ECtHR Grand Chamber to examine case concerning Gülen movement trial in Turkey

The Grand Chamber of the European Court of Human Rights (ECtHR) will examine the case of former teacher Yüksel Yalçınkaya, who was first dismissed from his job and later arrested in 2016 over alleged links to the Gülen movement.

According to a press release from the Strasbourg court, the chamber to which the Yalçınkaya case had been assigned relinquished jurisdiction in favor of the Grand Chamber on May 3.

Yalçınkaya was convicted of membership in a terrorist organization and sentenced to six years, three months’ imprisonment in 2017 by the Kayseri 2nd High Criminal Court. The court based its ruling on his alleged use of the ByLock app, membership in a labor union and an association affiliated with the Gülen movement and having an account at Bank Asya.

The Turkish Constitutional Court also rejected as inadmissible an application lodged by Yalçınkaya.

Following a coup attempt in 2016 the Turkish government accepted such activities as having an account at the now-closed Bank Asya, one of Turkey’s largest commercial banks at the time; using the encrypted messaging application ByLock, which was available on Apple’s App Store and Google Play; and subscribing to the Zaman daily or other publications affiliated with members of the movement, as benchmarks for identifying and arresting alleged followers of the Gülen movement on charges of membership in a terrorist organization.

Turkish President Recep Tayyip Erdoğan has been targeting followers of the Gülen movement, a faith-based group inspired by Turkish cleric Fethullah Gülen, since the corruption investigations of December 17-25, 2013, which implicated then-prime minister Erdoğan, his family members and his inner circle.

Dismissing the investigations as a Gülenist coup and conspiracy against his government, Erdoğan designated the movement as a terrorist organization and began to target its members. He intensified the crackdown on the movement following the coup attempt on July 15, 2016 that he accused Gülen of masterminding. Gülen and the movement strongly deny involvement in the abortive putsch or any terrorist activity.

The United Nations Human Rights Committee and the Working Group on Arbitrary Detention (WGAD) have so far considered a total of 18 cases concerning individuals detained on the basis of their alleged links to the Gülen movement. In 16 of those cases, WGAD found a Category V violation (deprivation of liberty, violation of international law, discrimination based on political or other opinion). The significance of these cases is that they point to a clear pattern of arbitrary detention and hence deprivation of liberty despite the absence of criminality on the part of the complainants. The cases also underline that the complainants are arbitrarily deprived of their liberty for the exercise and enjoyment of their fundamental rights.

In March 2021 the ECtHR posed a series of questions to the Turkish government in the Yalçınkaya case in relation to the principle of legality and no punishment without law under Article 7 of the European Convention on Human Rights (ECHR).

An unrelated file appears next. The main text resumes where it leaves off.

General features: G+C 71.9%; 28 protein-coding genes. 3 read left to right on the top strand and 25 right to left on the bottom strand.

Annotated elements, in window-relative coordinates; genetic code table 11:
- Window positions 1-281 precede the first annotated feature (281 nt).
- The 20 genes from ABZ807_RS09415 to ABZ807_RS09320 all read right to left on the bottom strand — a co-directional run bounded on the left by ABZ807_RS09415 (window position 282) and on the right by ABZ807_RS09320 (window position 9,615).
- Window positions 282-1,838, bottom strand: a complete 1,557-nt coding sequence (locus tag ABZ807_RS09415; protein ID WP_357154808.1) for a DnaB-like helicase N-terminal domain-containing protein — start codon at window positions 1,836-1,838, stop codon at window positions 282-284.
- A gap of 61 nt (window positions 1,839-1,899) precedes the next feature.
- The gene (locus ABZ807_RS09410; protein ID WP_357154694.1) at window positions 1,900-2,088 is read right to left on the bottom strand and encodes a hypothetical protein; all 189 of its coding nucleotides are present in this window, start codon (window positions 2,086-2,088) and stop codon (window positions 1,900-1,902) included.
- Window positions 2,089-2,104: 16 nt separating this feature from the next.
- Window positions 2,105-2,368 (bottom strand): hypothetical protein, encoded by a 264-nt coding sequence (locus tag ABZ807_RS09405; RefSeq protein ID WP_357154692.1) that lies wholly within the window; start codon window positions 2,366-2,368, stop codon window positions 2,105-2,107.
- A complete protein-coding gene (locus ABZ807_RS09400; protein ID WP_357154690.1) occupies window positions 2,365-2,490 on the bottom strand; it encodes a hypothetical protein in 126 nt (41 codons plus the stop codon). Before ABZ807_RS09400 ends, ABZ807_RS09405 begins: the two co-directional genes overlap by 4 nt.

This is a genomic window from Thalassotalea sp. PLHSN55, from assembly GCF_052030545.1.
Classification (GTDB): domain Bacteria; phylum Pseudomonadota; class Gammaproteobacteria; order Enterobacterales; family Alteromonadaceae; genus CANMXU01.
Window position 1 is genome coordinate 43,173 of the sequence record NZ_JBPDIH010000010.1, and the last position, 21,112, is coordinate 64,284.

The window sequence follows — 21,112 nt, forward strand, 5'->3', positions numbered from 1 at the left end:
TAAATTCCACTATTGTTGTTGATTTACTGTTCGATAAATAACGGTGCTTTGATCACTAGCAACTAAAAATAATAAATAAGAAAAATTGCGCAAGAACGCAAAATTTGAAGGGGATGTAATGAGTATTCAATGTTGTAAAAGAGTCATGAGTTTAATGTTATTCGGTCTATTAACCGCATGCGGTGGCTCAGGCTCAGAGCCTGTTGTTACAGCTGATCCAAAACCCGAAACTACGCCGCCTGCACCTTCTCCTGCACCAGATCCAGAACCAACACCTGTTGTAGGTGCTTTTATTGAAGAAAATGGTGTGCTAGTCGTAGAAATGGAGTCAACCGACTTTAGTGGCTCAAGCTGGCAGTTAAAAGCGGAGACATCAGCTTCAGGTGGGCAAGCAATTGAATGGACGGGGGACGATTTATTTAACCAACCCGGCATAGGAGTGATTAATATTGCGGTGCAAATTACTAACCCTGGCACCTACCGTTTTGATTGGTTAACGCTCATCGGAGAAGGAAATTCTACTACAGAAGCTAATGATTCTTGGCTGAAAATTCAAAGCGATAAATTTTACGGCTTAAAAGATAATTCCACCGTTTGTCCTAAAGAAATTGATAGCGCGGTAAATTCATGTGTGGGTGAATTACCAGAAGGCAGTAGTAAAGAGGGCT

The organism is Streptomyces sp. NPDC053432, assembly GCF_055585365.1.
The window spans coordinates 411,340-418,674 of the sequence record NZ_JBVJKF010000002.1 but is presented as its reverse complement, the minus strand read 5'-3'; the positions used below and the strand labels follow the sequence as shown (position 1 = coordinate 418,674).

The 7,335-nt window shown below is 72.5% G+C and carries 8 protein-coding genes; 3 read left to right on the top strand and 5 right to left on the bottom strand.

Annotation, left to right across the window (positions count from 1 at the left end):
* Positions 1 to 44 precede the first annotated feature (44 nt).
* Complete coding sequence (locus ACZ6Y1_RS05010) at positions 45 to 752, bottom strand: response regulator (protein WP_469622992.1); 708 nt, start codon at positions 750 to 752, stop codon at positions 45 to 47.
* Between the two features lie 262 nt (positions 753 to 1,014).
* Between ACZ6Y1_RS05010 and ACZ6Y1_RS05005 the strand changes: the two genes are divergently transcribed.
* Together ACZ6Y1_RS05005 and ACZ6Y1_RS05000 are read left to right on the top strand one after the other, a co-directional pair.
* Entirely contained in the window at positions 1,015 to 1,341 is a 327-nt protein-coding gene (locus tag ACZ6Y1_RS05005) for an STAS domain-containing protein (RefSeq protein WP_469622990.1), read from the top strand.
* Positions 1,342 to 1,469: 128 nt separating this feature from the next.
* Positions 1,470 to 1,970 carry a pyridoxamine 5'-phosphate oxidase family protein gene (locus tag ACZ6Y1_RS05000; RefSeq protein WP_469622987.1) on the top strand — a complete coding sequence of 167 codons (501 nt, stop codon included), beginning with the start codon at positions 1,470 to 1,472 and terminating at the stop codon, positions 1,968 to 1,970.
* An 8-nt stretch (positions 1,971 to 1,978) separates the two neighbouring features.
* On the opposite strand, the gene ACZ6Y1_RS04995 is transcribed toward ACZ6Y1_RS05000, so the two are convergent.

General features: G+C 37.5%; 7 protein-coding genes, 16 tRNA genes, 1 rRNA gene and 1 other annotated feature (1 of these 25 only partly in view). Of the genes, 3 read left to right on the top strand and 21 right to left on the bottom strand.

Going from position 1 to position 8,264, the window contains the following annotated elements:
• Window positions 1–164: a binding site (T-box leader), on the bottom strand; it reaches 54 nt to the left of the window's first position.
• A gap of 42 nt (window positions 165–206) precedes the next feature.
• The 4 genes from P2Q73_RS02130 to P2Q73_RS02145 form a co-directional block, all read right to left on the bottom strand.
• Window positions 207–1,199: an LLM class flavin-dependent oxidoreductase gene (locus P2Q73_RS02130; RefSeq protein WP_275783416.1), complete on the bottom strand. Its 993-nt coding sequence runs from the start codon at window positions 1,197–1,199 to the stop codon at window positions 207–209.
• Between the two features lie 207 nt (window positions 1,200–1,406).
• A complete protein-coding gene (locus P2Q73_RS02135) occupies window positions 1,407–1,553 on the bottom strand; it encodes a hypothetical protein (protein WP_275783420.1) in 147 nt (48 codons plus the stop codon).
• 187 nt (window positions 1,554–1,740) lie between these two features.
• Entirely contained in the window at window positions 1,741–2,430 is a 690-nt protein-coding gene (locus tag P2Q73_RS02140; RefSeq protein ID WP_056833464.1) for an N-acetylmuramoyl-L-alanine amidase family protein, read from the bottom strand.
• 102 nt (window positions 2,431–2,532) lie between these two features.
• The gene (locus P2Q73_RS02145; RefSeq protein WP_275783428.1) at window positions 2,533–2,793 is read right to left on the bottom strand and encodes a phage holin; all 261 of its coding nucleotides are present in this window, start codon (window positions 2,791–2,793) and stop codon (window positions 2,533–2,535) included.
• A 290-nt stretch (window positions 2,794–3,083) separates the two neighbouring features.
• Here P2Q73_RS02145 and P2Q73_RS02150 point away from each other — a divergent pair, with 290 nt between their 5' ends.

The questions included why domestic judicial authorities concluded that ByLock was exclusively used by members of the Gülen movement; whether the evidence was obtained lawfully; the evidentiary basis of the courts finding that the applicant had used the app; and if the applicant’s right to have confidential communication with his lawyer was restricted due to emergency decree measures that required surveillance of such meetings.

Article 7 of the ECHR provides that No one shall be held guilty of any criminal offense on account of any act or omission which did not constitute a criminal offense under national or international law at the time when it was committed.” The principle is an essential component of the rule of law that may not be derogated from even in times of emergency under Article 15 of the ECHR. Any criminal offense and the associated sanctions must be clearly defined by law, and an individual must understand from the wording of the law, and with assistance from the courts, if necessary, the consequences of his actions and know which acts and omissions will make him criminally liable.

The latest SCF report, titled “Rule of law(lessness) in Erdoğan’s Turkey: Violation of the principle of legality and no punishment without law in post-coup trials,” focuses on how criminal prosecutions and trials conducted on charges of terrorism since the coup attempt are devoid of any legal grounds.

Following the abortive putsch, the Turkish government declared a state of emergency and carried out a massive purge of state institutions under the pretext of an anti-coup fight. More than 130,000 public servants, including 4,156 judges and prosecutors, as well as 29,444 members of the armed forces were summarily removed from their jobs for alleged membership in or relationships with “terrorist organizations” by emergency decree-laws subject to neither judicial nor parliamentary scrutiny.

A total of 319,587 people have been detained and 99,962 arrested in operations against supporters of the Gülen movement since the coup attempt, Turkey’s Interior Minister Süleyman Soylu said in November.

In addition to the thousands who were jailed, scores of other Gülen movement followers had to flee Turkey to avoid the government crackdown.

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